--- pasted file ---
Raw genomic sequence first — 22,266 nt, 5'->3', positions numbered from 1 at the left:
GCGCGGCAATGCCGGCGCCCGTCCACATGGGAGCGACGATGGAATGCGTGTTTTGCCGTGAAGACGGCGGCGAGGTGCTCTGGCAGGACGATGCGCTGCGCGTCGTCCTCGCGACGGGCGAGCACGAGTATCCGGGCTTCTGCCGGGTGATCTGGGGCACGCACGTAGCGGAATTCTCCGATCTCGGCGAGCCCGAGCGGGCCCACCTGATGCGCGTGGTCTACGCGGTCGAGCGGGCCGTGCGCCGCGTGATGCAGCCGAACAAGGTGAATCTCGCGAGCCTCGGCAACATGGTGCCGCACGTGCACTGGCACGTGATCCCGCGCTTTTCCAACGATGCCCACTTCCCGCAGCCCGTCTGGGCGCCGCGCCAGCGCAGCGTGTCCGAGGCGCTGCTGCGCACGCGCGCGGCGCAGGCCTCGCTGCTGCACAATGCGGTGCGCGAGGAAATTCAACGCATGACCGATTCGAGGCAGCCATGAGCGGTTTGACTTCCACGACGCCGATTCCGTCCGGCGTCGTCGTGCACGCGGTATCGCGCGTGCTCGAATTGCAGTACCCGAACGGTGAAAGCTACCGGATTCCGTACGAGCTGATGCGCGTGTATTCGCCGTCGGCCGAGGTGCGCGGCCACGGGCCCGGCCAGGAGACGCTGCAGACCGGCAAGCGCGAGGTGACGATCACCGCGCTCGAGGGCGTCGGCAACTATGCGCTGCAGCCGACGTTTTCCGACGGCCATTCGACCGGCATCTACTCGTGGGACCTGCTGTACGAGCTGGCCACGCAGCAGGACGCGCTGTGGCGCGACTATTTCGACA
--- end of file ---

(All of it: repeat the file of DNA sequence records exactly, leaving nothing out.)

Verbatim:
Raw genomic sequence first — 22,266 nt, 5'->3', positions numbered from 1 at the left:
GCGCGGCAATGCCGGCGCCCGTCCACATGGGAGCGACGATGGAATGCGTGTTTTGCCGTGAAGACGGCGGCGAGGTGCTCTGGCAGGACGATGCGCTGCGCGTCGTCCTCGCGACGGGCGAGCACGAGTATCCGGGCTTCTGCCGGGTGATCTGGGGCACGCACGTAGCGGAATTCTCCGATCTCGGCGAGCCCGAGCGGGCCCACCTGATGCGCGTGGTCTACGCGGTCGAGCGGGCCGTGCGCCGCGTGATGCAGCCGAACAAGGTGAATCTCGCGAGCCTCGGCAACATGGTGCCGCACGTGCACTGGCACGTGATCCCGCGCTTTTCCAACGATGCCCACTTCCCGCAGCCCGTCTGGGCGCCGCGCCAGCGCAGCGTGTCCGAGGCGCTGCTGCGCACGCGCGCGGCGCAGGCCTCGCTGCTGCACAATGCGGTGCGCGAGGAAATTCAACGCATGACCGATTCGAGGCAGCCATGAGCGGTTTGACTTCCACGACGCCGATTCCGTCCGGCGTCGTCGTGCACGCGGTATCGCGCGTGCTCGAATTGCAGTACCCGAACGGTGAAAGCTACCGGATTCCGTACGAGCTGATGCGCGTGTATTCGCCGTCGGCCGAGGTGCGCGGCCACGGGCCCGGCCAGGAGACGCTGCAGACCGGCAAGCGCGAGGTGACGATCACCGCGCTCGAGGGCGTCGGCAACTATGCGCTGCAGCCGACGTTTTCCGACGGCCATTCGACCGGCATCTACTCGTGGGACCTGCTGTACGAGCTGGCCACGCAGCAGGACGCGCTGTGGCGCGACTATTTCGACA